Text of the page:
A bill that would require sixth-grade girls to be vaccinated against an STD that causes cervical cancer is likely to meet opposition in the Texas Legislature.
Although the bill includes opt-out provisions, critics argue that the measure would take away parents' rights, send the wrong message, and cost more than many parents can afford to pay.
The drug typically sells for $150 to $200 a shot, and many private insurers do not cover it.
The vaccine, called Gardasil, targets the human papillomavirus (HPV). HPV is the most common sexually transmitted infection in the country, and the cause of nearly all cervical cancers. It causes about 10,000 cases of cervical cancer, and 3,700 deaths, in the United States each year.In December 2006, a similar bill was shot down in the Michigan legislature. California and Kentucky are also currently considering bills that would make the vaccine mandatory.
I was glad to see a similar measure die last month in the Michigan legislature. However, the health of about 162,000 sixth-grade girls living in Texas may be affected by the legislature's final decision, as well as the coffers of Merck, currently looking to a means to pay for all those lawsuits and legal fees associated with their killer drug, Vioxx.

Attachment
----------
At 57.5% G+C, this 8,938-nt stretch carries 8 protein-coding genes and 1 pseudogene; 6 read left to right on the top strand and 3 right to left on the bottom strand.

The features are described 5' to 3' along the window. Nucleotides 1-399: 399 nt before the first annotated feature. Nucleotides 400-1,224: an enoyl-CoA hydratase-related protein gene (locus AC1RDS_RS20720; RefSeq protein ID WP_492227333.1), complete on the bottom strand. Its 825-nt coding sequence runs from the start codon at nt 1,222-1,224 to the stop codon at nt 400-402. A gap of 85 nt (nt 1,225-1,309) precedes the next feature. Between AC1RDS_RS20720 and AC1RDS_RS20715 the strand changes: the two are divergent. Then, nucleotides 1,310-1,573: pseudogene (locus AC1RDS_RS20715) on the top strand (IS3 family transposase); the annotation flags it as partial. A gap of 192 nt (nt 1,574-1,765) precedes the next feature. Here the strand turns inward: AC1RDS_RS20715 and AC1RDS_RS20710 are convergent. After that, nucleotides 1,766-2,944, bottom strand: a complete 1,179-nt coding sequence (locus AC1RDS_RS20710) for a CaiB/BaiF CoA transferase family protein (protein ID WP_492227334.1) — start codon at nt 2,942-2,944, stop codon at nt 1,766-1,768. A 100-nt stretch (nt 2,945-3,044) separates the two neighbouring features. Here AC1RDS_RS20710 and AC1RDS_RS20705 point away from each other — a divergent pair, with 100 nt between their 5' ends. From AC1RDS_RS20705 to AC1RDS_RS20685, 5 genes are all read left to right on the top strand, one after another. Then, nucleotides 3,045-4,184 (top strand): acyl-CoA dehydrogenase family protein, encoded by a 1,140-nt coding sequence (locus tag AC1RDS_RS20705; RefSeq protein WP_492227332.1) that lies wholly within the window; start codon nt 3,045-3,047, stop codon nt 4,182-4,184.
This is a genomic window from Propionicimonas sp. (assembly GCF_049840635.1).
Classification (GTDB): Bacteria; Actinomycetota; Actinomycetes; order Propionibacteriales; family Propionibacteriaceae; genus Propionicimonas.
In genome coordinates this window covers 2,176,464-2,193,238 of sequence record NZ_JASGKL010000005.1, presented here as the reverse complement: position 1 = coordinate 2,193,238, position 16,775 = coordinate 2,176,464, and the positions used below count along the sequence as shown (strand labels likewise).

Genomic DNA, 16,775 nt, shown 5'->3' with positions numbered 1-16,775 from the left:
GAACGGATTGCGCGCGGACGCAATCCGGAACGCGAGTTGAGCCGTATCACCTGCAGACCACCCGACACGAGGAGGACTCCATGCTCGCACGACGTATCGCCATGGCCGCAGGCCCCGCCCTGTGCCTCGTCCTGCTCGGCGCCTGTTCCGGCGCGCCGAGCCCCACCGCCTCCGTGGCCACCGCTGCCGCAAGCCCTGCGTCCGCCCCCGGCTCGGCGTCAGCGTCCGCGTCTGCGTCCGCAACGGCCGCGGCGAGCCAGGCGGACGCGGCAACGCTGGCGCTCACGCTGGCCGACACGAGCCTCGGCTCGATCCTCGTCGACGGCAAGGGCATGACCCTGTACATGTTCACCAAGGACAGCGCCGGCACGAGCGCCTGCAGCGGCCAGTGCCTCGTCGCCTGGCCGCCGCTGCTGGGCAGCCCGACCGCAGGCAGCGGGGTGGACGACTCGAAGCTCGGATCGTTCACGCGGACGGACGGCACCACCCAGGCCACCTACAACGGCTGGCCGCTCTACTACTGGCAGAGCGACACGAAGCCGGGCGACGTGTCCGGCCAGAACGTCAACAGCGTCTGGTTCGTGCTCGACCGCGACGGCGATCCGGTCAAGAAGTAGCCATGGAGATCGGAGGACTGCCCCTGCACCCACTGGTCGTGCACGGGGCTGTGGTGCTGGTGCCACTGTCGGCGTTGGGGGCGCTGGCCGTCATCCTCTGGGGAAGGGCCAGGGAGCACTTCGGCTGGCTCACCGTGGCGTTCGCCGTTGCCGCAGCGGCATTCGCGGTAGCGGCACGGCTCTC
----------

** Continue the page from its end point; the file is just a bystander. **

The fight to protect your children from another useless, unnecessary, unproven and potentially toxic vaccine has merely started. Just remember, cervical cancer is virtually 100 percent avoidable without a vaccine.
Cervical cancer is well documented to be caused by an infection acquired through sexual contact. So it is behaviorally avoidable. Also, a New England Journal of Medicine study found the use of condoms reduces the incidence of HPV by 70 percent.
By comparison, Gardasil counteracts four varieties of HPV that cause 70 percent of the cases of cervical cancer and 90 percent of genital warts.
Also remember that, according to the CDC, HPV is the most common sexually transmitted disease in America -- more than 6 million women contract it annually -- yet the immune systems of many women are strong enough to clear up these infections on their own, which is why it only causes 3,700 deaths each year.
If you really want to protect yourself against HPV, in addition to wise sexual practices you can strengthen your immune system by:
On Vital Votes, reader Ron from Oklahoma City, Oklahoma, posts: